COURT WON’T INTERFERE.

It is understood that the court of its own volition will not interfere in the matter, and if a postponement of the case is secured it will be on a “legal showing” made in open court next Monday by the attorneys, who represent the accused man.

The illness of one of counsel or the absence from the city of a material witness or the engagement of counsel in another court, or any one of several other perfectly good excuses constitute legal grounds for the postponement of case, so the uncompromising attitude of the state by no means makes the trial of the case on June 30 a certanity [sic].

Luther Z. Rosser and Reuben R. Arnold, the able attorneys, who represent Frank, will give no intimation of their attitude towards entering into the case next Monday.

The published rumor that John W. Moore, another noted Atlanta lawyer, would assist Attorneys Arnold and Rosser and Herbert Haas in the case is without foundation, according to Mr. Moore and the other attorneys connected with the case.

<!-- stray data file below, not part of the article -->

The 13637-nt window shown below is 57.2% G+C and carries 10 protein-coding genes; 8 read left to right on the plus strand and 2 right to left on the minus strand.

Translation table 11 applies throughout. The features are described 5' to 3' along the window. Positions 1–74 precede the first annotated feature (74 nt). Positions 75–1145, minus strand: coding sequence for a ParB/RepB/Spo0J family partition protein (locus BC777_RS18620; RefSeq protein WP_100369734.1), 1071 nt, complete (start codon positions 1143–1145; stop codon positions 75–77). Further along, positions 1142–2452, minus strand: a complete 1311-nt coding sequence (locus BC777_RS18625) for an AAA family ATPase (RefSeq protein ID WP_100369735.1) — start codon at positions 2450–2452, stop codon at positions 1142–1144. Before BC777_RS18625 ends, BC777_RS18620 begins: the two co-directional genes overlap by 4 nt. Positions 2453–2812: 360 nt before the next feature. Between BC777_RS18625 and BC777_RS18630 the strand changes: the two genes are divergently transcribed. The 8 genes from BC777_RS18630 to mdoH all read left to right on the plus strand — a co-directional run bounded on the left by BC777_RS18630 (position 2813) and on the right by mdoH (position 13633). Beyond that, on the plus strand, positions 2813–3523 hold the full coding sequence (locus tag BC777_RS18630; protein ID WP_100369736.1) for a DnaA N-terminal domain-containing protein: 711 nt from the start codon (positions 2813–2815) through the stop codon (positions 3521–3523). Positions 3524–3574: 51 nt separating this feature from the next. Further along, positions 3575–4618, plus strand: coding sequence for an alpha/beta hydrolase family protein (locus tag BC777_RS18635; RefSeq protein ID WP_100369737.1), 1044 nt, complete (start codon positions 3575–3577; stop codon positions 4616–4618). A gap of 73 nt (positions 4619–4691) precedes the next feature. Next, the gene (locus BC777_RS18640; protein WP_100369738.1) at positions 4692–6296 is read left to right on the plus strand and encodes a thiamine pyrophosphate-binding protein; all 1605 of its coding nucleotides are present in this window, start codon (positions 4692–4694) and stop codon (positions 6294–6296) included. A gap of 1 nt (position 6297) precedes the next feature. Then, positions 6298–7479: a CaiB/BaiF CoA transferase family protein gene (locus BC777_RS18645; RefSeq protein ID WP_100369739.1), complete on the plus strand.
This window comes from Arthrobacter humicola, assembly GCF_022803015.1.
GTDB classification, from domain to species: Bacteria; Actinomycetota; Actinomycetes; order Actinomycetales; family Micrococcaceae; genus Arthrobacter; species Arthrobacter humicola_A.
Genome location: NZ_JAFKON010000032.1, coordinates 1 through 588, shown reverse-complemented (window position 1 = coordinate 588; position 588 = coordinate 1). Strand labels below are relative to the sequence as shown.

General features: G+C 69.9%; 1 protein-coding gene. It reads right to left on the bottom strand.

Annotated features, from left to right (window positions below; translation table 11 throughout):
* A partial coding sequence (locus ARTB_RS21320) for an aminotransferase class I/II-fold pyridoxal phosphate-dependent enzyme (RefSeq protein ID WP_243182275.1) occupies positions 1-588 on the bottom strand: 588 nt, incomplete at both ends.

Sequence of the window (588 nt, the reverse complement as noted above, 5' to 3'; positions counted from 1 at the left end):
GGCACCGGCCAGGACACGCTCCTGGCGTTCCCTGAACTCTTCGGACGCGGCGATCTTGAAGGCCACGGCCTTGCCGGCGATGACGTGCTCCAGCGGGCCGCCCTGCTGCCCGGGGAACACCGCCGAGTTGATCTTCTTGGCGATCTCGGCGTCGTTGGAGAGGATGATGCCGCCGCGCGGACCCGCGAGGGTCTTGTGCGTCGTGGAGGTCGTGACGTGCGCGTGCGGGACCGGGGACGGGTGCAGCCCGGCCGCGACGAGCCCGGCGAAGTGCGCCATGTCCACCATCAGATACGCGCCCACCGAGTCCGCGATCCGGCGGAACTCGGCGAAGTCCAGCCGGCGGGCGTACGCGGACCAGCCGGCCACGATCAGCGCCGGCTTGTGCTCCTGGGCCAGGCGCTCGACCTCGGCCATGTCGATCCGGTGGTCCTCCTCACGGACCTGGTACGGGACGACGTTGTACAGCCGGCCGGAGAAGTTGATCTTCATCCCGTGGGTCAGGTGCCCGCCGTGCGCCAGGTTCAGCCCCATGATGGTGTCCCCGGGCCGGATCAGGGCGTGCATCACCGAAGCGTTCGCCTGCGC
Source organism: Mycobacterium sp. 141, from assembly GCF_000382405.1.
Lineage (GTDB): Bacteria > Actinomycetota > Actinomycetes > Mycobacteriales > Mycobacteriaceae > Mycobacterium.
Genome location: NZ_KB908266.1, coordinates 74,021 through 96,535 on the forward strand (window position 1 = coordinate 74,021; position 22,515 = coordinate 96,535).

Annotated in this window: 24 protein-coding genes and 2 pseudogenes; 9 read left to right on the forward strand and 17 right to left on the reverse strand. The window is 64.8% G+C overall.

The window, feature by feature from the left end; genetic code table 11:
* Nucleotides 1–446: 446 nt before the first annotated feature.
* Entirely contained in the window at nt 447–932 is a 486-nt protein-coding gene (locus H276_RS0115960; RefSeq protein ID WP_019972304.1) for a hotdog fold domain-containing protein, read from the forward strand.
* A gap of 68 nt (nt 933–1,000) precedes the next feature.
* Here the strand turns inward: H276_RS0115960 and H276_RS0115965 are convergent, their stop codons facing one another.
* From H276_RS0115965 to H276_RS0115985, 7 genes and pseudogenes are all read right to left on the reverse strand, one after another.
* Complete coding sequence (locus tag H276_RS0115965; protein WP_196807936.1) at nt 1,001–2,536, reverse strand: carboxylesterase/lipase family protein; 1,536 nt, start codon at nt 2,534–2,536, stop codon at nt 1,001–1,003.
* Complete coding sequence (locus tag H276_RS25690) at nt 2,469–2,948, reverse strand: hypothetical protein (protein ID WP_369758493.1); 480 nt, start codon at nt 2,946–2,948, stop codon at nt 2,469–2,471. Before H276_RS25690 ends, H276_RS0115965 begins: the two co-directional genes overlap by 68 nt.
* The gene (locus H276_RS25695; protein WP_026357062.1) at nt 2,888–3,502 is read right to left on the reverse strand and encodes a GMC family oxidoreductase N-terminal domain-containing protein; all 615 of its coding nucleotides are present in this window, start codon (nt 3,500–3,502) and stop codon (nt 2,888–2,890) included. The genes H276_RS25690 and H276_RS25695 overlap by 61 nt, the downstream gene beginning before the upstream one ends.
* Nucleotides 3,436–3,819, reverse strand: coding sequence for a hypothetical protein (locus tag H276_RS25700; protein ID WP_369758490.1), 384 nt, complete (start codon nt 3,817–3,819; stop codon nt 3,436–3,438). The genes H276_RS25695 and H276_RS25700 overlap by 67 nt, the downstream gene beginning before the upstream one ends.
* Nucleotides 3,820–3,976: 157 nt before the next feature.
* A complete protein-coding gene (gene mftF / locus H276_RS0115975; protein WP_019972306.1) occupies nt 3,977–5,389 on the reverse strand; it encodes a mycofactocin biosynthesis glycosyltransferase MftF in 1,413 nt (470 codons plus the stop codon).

WITNESS QUESTIONED.

What is believed by the prosecution of Leo M. Frank to be a refutation of the defense’s theory that Mary Phagan was slain at the foot of the stairs on the first floor of the pencil factory, occurred at police headquarters Sunday afternoon, when Jim Conley, the negro, identified Monteen Stover, aged 14, 17 South Forsyth street, as the girl in the raincoat and “easy walkers” who went to the office on the second floor at 12:05 o’clock and came down the stairs five or ten minutes later and left the building.